Resilience, the capacity to adapt to adversity and rebound, has become a ubiquitous and contested concept, yet approaches to it from the field of literary criticism are still scarce. This issue contributes to filling in this gap by probing current narratives, from which resilience emerges as a central multifaceted paradigm allowing to apprehend contemporary reality and subjectivity. The ten articles gathered here interrogate the global currency of notions of resilience, while mapping an aesthetics of critical resilience that opens new paths to knowledge, hope, and positive agency.

Resilience and healing in the slums of Manila: Merlinda Bobis’s The Solemn
Lantern Maker
Embodying the mother, disembodying the icon: Female resistance
in Colm Tóibín’s The Testament of Mary
Nurses, mothers, sisters: Relational resilience and healing vulnerability
in Emma Donoghue’s The Wonder and The Pull of the Stars
Subverting resilience in the psychiatric ward: Finding the good death
in Miriam Toews’s All My Puny Sorrows
From defeat to resilience: The human cockroach in world literature after Kafka
Socio-ecological resilience in Sharon Bala’s The Boat People
Resilience and ethics of care against racial capitalism in David Chariandy’s Brother
Words that matter: Yindyamarra, Wiradjuri resilience and the settler-colonial
project in Tara June Winch’s The Yield
Violence, relation and beauty in Toni Jensen’s “Women in the Fracklands”
Re-examining the “Hero’s Journey”: A critical reflection on literature selection
for affective bibliotherapy programs on resilience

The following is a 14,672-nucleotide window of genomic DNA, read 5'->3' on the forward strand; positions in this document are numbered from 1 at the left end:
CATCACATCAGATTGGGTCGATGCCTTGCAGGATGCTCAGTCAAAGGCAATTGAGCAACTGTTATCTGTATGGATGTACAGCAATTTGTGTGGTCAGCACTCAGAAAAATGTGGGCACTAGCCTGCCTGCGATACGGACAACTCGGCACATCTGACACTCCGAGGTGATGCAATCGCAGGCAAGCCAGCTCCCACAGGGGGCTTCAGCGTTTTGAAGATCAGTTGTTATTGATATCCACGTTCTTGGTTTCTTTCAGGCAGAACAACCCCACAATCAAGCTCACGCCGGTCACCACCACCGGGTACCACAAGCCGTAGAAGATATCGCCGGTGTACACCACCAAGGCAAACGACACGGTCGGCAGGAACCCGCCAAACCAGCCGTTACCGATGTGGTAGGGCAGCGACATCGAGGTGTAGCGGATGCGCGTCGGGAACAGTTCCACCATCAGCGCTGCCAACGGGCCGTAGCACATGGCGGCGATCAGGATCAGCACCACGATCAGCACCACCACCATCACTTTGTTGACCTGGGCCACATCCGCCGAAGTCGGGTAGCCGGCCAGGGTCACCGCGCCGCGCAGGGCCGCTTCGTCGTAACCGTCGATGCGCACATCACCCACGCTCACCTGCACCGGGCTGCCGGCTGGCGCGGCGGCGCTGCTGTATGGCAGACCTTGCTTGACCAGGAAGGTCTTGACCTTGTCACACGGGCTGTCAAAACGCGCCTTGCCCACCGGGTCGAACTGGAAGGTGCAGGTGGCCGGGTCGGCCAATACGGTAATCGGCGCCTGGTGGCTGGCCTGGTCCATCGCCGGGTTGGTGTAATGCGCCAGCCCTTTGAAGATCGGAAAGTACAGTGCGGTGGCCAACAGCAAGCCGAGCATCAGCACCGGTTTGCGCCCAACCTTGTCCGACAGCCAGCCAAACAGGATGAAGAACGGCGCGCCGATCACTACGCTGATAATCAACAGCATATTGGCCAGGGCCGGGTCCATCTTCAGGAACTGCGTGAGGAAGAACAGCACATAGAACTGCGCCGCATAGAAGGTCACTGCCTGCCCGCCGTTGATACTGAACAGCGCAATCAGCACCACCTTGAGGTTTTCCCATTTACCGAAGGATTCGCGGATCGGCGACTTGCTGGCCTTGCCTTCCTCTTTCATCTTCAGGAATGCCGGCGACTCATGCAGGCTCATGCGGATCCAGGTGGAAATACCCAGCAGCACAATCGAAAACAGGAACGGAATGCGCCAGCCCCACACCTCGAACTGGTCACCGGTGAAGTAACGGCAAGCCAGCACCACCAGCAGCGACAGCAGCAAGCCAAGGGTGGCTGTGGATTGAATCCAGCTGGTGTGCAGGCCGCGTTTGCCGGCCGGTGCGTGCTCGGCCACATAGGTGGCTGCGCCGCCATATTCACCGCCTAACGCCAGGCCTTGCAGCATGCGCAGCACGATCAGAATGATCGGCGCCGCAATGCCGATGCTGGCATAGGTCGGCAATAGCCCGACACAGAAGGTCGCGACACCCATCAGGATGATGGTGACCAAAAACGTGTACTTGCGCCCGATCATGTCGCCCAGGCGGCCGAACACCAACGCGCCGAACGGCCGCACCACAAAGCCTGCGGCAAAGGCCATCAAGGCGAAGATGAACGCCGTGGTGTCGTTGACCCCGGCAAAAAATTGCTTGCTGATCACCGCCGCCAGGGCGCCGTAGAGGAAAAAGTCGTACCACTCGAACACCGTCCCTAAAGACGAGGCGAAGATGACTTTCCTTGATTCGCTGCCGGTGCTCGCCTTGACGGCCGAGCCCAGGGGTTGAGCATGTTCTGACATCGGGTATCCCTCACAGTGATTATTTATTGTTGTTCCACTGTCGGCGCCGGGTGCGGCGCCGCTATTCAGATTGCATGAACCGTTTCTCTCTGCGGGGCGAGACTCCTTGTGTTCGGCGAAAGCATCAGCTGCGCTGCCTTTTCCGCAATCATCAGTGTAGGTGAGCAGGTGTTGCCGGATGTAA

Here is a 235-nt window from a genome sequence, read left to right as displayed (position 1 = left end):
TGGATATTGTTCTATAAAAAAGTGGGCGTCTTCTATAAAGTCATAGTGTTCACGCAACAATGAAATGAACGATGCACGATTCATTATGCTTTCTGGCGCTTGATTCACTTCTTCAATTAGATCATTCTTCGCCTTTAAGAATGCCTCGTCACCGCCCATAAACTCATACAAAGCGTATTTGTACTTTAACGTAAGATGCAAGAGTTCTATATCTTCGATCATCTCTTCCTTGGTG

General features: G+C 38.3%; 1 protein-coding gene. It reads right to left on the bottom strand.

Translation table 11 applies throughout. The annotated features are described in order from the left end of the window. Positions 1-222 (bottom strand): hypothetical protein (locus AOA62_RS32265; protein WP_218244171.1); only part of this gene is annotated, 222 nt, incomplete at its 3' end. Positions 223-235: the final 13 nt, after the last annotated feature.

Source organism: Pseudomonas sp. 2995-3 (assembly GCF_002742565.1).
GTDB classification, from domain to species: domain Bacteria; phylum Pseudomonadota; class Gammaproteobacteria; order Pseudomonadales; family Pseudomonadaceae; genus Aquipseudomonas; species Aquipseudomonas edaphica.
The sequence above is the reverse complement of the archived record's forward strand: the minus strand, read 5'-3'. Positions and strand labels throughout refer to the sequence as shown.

Robert B. Pynsent’s contributions to the study of Slovak literature

The full content of the issue with links to the individual texts can be found HERE.

Kolektívne symboly ako obrazy sveta: na príklade „Jazdeckej sochy kráľa Svätopluka”

Hosťovská prednáška
Martin Golema

7. 6. 2023 (streda) o 13.00 hod.
Ústav svetovej literatúry SAV, v. v. i., zasadacia
miestnosť + online

Prednáška sa v interdiskurznej perspektíve zameria na kreovanie významného kolektívneho symbolu, do ktorého postupne skondenzoval slovenský obraz Veľkej Moravy v 19. storočí, a to s výrazným prispením literárnych aktivít básnika J. Hollého a prozaika J. M. Hurbana. Teoretickým východiskom uvažovania bude najmä Jakobsonovo chápanie duality metaforických a metonymických aspektov reči, ktoré odkrýva žánrové rozdiely medzi eposom a románom. Pozornosť zameriame aj na to, ako skúmaný kolektívny symbol postupne „presiahol“ literatúru, ako sa ďalej dotváral a pretváral, kondenzoval do nových „miest pamäti“, stával sa súčasťou protichodných, žánrovo odlíšiteľných spoločenských interdiskurzov. Všimneme si tiež distribúciu, recepciu a ďalšie spracovanie symbolu v rámci historickej vedy a jeho nedávne politické využitie. Upozorníme na viaceré podobnosti v literárnom a vedeckom tematizovaní veľkomoravskej látky, ktoré ukazujú, že literáti a historici (i politici) sú pri rozprávaní o histórii postavení pred rovnaké žánrové dilemy: musia voliť medzi eposom a románom ako režimami reči. Upozorníme tiež na to, že epos i román ako „režimy reči“, ktoré uprednostňujú buď metaforu, alebo metonymiu, dodnes rôznymi spôsobmi dláždia cesty našim základným predstavám o národných dejinách. Záver prednášky vyústi do hypotézy, že pri premýšľaní o dejinách sa bez literárne konštruovaných, interdiskurzívne platných kolektív-nych symbolov, metafor či príbehov, teda bez „asistencie Múz“, jednoducho nedokážeme zaobísť. Môžeme však voliť medzi románom ako žánrovou perspektívou blízkou kritickým humanitným vedám a totemickým eposom.

Prednáška sa koná v rámci projektu VEGA 2/0111/20 Interdiskurzívne konštruovanie reality
v literatúre.

Link na pripojenie cez Zoom:
Meeting ID: 898 9854 5820
Passcode: 956922

Prof. PaedDr. Martin Golema, PhD. sa sústreďuje na problematiku staršej slovenskej literatúry v širších medziliterárnych a interdisciplinárnych súvislostiach, paralelne však sleduje a reflektuje aj dianie v metodológii literárnej vedy a v ďalších humanitných vedách.